Santa Fe Pro Musica’s second concert of the season featured familiar faces — music director Thomas O’Connor and pianist Anne-Marie McDermott — in relatively new and absolutely new roles, respectively.

O’Connor traded in his oboe for the baton several years ago, while McDermott has just taken up conducting from the keyboard in Classical-era piano concertos. The results were intriguing, as newbie McDermott drew high-quality playing from the orchestra in two piano concertos by Wolfgang Amadeus Mozart.

The concert opened with O’Connor’s energetic, rough-edged performance of Franz Joseph Haydn’s Symphony No. 90 in C Major. It was commissioned in 1788 by a French nobleman, the Comte d’Ogny, thanks to the success of the composer’s six earlier Paris Symphonies.

O’Connor’s conducting concept seemed to be more closely allied with the weightier dramatics of middle-period Beethoven. This symphony has its share of drama, to be sure, but there were too many problems in execution to make the Pro Musica’s performance of it a success.

The cellos and basses dominated the string tone, making it thick and heavy, obscuring much of what the middle strings had to say. The horns and trumpets overbalanced the rest of the group in many of the louder passages. Problems of intonation and togetherness plagued the first violins in some of their solo passages. Quieter and more delicate passages weren’t delicate enough to contrast with the more extroverted music.

Haydn was a first-rate musical jokester, and this symphony contains one of the best examples: What sounds like the final chords are followed by four measures of silence, intended to incite applause but then interrupted by more music. Unfortunately for humor lovers, it misfired here when the body language of the conductor and players failed to prompt an ovation.

Despite much top-flight playing by the woodwinds (especially principal flute Carol Redman and principal oboe Kevin Vigneau), this was a disappointing rendition of an unjustly neglected masterpiece.

Fortunately, matters improved a great deal for the orchestra as led by McDermott in two Mozart piano concertos. As combined with her stylish, thoughtful, and often joyous keyboard work, McDermott’s contributions to the program offered solid enjoyment.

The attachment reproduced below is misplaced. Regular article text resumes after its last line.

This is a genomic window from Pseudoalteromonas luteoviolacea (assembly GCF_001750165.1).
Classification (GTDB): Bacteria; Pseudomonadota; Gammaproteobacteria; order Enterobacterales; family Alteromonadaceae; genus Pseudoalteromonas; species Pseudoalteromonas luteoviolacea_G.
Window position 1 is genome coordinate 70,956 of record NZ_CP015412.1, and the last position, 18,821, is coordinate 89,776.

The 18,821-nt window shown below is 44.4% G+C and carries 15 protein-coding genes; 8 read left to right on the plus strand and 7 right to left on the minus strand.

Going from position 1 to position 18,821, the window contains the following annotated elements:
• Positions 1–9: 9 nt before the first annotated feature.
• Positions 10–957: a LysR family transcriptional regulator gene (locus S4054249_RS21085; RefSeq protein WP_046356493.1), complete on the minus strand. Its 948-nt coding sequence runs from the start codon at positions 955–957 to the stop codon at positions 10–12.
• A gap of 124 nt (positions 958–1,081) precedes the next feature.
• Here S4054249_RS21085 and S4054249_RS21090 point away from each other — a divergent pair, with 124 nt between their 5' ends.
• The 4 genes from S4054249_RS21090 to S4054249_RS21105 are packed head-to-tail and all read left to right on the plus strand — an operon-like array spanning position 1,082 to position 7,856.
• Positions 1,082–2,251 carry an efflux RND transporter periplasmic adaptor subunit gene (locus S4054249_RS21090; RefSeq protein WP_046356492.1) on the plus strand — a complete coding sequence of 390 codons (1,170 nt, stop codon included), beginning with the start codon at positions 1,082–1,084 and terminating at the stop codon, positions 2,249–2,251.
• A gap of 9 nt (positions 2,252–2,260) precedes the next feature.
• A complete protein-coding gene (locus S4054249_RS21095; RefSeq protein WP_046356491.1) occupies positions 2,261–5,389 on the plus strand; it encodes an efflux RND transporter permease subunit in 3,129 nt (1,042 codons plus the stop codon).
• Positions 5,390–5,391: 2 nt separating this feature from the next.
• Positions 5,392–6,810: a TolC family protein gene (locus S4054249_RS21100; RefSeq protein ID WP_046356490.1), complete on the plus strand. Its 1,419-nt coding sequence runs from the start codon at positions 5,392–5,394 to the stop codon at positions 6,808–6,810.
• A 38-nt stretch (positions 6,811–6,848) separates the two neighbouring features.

Mozart composed the first, the Piano Concerto No. 14 in E-flat Major, in 1784 for one of his students, Maria Anna Barbara von Ployer, a clearly gifted pianist who only performed in private concerts held at her home. The instrumentation reflects these intimate circumstances, with just two oboes and two horns playing very much a subordinate role to the strings.

The result is a transparent texture that was rendered with greater success by the orchestra. The string sections were in much better balance with each other and McDermott’s more relaxed (but not sluggish) tempos highlighted the song-like aspects of Mozart’s writing.

Written about 18 months later, the Piano Concerto No. 22 in E-flat Major is at the other end of Mozart’s scale — a grandly conceived piece that requires virtuoso technique by the soloist and showcases the playing of the much larger section of winds and brass.

McDermott’s solo playing was exemplary, “like oil,” as Mozart described his ideal, but never mechanical, with variety and ingenuity throughout. She also achieved better orchestral balances here, with more restrained brass playing and eloquent contributions from the clarinets, used here by Mozart for the first time in a piano concerto.

The second movement, marked andante (flowing), was especially impactful. It’s dominated by the color of muted violins and by themes that touch deep emotions. It generated the kind of perfect silence that occurs when an audience is fully engaged, an echo of its reception at its world premiere when the audience demanded that the entire movement be encored before moving to the finale. 

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